It is not known how much of a role the illegal international drug trade had in boosting tensions between Guinea-Bissau's president and the military before Sunday's and Monday's assassinations of General Batista Tagme Na Waie and President Joao Bernardo Vieira. Although the gunfire and bombing in the capital Bissau have forced new figures to replace the president and the army chief of staff, there is a sense of relief that the overnight developments did not produce a full-fledged coup d'etat. But last Friday in its annual International Narcotics Control Strategy Report, the US State Department cited increased drug trafficking in Guinea-Bissau and its vulnerability to money laundering and financial crime as sources of systemic corruption.
The report says, "Drug traffickers transiting between Latin America and Europe have increased their use of the country. Guinea-Bissau is often the placement point for proceeds from drug payoffs, theft of foreign aid, and corrupt diversion of oil and other state resources headed for investment abroad." Douglas Farah is a Washington, DC–based consultant on international drug trafficking issues. He points out that Bissau and other West African countries have fallen prey to hostile Latin American drug lords, who are using Africa's Atlantic coast airstrips as transit points for smuggling cocaine to Europe.
"Guinea-Bissau is not an isolated case any longer, unfortunately in West Africa. You have Guinea-Conakry. You have Sierra Leone. You have Liberia. You certainly have Nigeria, all major transit points for drugs moving into Europe and into other markets in Africa itself," Farah noted.
He says that this week's flare-up and assassinations in Bissau should signal other countries in the neighborhood that when resource-weak governments grow vulnerable and dependent on funding from outside kingpins, they endanger the safety and security of their own citizens.
"This should be a lesson or a warning to other African states, where the drug trafficking trade has penetrated so deeply that if you don't eradicate this type of corruption, this inflow of illicit funds that completely undermines already weak states, you can end up very easily down the road to widespread assassinations, to unredeemable corruption. I think if you see competent states like Mexico and Colombia almost caving when the drug traffickers move in there in a serious way and concentrate on them, those tiny countries with no functioning institutions are far more challenged. And if they don't unite to take this on, I think Guinea-Bissau will be the first of many," he cautioned.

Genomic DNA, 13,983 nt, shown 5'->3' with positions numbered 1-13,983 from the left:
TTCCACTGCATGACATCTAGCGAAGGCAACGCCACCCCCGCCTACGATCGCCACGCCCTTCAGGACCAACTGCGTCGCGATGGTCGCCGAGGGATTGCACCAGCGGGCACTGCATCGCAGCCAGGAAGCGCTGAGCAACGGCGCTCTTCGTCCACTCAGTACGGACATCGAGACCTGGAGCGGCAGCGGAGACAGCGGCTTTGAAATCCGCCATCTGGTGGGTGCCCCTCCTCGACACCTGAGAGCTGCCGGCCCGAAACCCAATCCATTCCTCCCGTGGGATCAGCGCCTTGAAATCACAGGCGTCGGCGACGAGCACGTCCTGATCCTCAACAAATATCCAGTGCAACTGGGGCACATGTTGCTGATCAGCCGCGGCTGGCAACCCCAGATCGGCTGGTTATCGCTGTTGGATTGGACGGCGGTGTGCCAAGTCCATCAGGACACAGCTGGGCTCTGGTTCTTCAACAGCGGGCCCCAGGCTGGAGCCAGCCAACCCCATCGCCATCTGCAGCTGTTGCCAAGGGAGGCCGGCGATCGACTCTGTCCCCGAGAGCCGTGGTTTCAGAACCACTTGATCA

While West African landing strips have opened a "new avenue" of wealth for drug suppliers from the Caribbean to reach their lucrative markets in Europe, Douglas Farah believes that European governments need to become more deeply engaged in stopping the three-way commerce.
"It's essentially a European problem now because those drugs are not going to the United States. They're going to Europe. And Europe has to step up and take a much more active and aggressive role if they want to control that avenue of entrance into their continent," he says.
Farah believes that European governments need to acknowledge that their continent's appetite for a thriving drug market is spurring the Latin American penetration of the transatlantic trade.
"It's a testament to how lucrative the traffic is. If you still make an enormous profit going from Latin America to West Africa and then north to Europe, I think it's a whole new route that the law enforcement community in the European countries were not thinking about and were not dealing with, and as water runs downhill to the easiest possible terrain, that's how drug trafficking will move into Europe, in the US markets, or wherever the new market exists. And so they will find the seams in the global structure and move there. And we're always playing catch-up with them," Farah pointed out.
He urges Guinea-Bissau's former colonial ruler Portugal and other European countries to become more engaged in trying to stem the drug cartel's African transit operations. Regrettably, Farah says he does not put much hope in Africa's regional and continent-wide bodies like ECOWAS and the African Union taking similar action any time soon.
"I think that they're overwhelmed. I don't think that they've shown any will to take any action in the best of circumstances. And I think in this circumstance, where they're overwhelmed with everything else and already imbued in a culture of corruption and government weakness that there is any likelihood that they will take any significant action," he said.
In the past three or four months, the US government has stepped up its efforts to curb the drug trade from Central and South America. Farah cites as the principal reason for this Washington's desire to stop enriching the Latin American cartels "that are of great concern to the United States." He observes that the United States does have allies in Africa who are working to rid the continent of what he calls helpless "narco-states" like Guinea-Bissau, but those partners are in the minority.
"I think there are elements in almost
every country, good people and uncorrupted people who are fighting uphill
battles to stem the tide. But I don't
think that there has been a systematic, organized regional response to this,
and I doubt there will be simply because the corruption is so great there," he